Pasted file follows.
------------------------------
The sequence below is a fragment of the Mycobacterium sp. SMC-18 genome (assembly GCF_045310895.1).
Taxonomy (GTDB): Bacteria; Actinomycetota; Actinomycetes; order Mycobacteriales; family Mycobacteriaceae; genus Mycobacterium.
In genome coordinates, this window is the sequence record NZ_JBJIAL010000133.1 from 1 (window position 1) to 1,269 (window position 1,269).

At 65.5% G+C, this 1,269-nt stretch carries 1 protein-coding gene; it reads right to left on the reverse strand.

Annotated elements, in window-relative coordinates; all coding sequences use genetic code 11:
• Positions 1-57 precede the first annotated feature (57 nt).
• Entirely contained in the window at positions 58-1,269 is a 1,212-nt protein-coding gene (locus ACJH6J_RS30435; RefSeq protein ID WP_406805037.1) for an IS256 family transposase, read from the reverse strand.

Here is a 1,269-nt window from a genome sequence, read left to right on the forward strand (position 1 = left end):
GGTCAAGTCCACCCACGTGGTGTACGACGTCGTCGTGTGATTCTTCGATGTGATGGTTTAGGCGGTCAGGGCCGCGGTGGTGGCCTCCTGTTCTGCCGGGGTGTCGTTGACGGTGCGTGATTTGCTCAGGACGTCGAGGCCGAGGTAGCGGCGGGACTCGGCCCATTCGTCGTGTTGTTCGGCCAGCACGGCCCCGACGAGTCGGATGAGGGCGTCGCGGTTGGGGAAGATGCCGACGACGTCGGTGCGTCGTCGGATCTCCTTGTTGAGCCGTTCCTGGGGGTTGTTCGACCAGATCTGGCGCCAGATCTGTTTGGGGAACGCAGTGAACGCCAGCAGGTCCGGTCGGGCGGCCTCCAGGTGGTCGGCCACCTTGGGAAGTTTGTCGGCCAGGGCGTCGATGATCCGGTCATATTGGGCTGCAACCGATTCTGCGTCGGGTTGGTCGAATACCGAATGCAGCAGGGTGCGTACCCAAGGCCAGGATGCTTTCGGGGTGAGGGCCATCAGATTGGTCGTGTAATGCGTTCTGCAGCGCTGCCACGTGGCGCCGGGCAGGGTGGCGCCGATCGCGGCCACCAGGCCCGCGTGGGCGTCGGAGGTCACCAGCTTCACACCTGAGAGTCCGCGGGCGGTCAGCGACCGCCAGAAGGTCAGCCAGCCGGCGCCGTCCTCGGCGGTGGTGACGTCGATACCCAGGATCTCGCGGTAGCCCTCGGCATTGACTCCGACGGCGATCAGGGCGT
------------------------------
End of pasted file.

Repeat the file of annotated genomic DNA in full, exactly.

The sequence below is a fragment of the Mycobacterium sp. SMC-18 genome (assembly GCF_045310895.1).
Taxonomy (GTDB): Bacteria; Actinomycetota; Actinomycetes; order Mycobacteriales; family Mycobacteriaceae; genus Mycobacterium.
In genome coordinates, this window is the sequence record NZ_JBJIAL010000133.1 from 1 (window position 1) to 1,269 (window position 1,269).

At 65.5% G+C, this 1,269-nt stretch carries 1 protein-coding gene; it reads right to left on the reverse strand.

Annotated elements, in window-relative coordinates; all coding sequences use genetic code 11:
• Positions 1-57 precede the first annotated feature (57 nt).
• Entirely contained in the window at positions 58-1,269 is a 1,212-nt protein-coding gene (locus ACJH6J_RS30435; RefSeq protein ID WP_406805037.1) for an IS256 family transposase, read from the reverse strand.

Here is a 1,269-nt window from a genome sequence, read left to right on the forward strand (position 1 = left end):
GGTCAAGTCCACCCACGTGGTGTACGACGTCGTCGTGTGATTCTTCGATGTGATGGTTTAGGCGGTCAGGGCCGCGGTGGTGGCCTCCTGTTCTGCCGGGGTGTCGTTGACGGTGCGTGATTTGCTCAGGACGTCGAGGCCGAGGTAGCGGCGGGACTCGGCCCATTCGTCGTGTTGTTCGGCCAGCACGGCCCCGACGAGTCGGATGAGGGCGTCGCGGTTGGGGAAGATGCCGACGACGTCGGTGCGTCGTCGGATCTCCTTGTTGAGCCGTTCCTGGGGGTTGTTCGACCAGATCTGGCGCCAGATCTGTTTGGGGAACGCAGTGAACGCCAGCAGGTCCGGTCGGGCGGCCTCCAGGTGGTCGGCCACCTTGGGAAGTTTGTCGGCCAGGGCGTCGATGATCCGGTCATATTGGGCTGCAACCGATTCTGCGTCGGGTTGGTCGAATACCGAATGCAGCAGGGTGCGTACCCAAGGCCAGGATGCTTTCGGGGTGAGGGCCATCAGATTGGTCGTGTAATGCGTTCTGCAGCGCTGCCACGTGGCGCCGGGCAGGGTGGCGCCGATCGCGGCCACCAGGCCCGCGTGGGCGTCGGAGGTCACCAGCTTCACACCTGAGAGTCCGCGGGCGGTCAGCGACCGCCAGAAGGTCAGCCAGCCGGCGCCGTCCTCGGCGGTGGTGACGTCGATACCCAGGATCTCGCGGTAGCCCTCGGCATTGACTCCGACGGCGATCAGGGCGT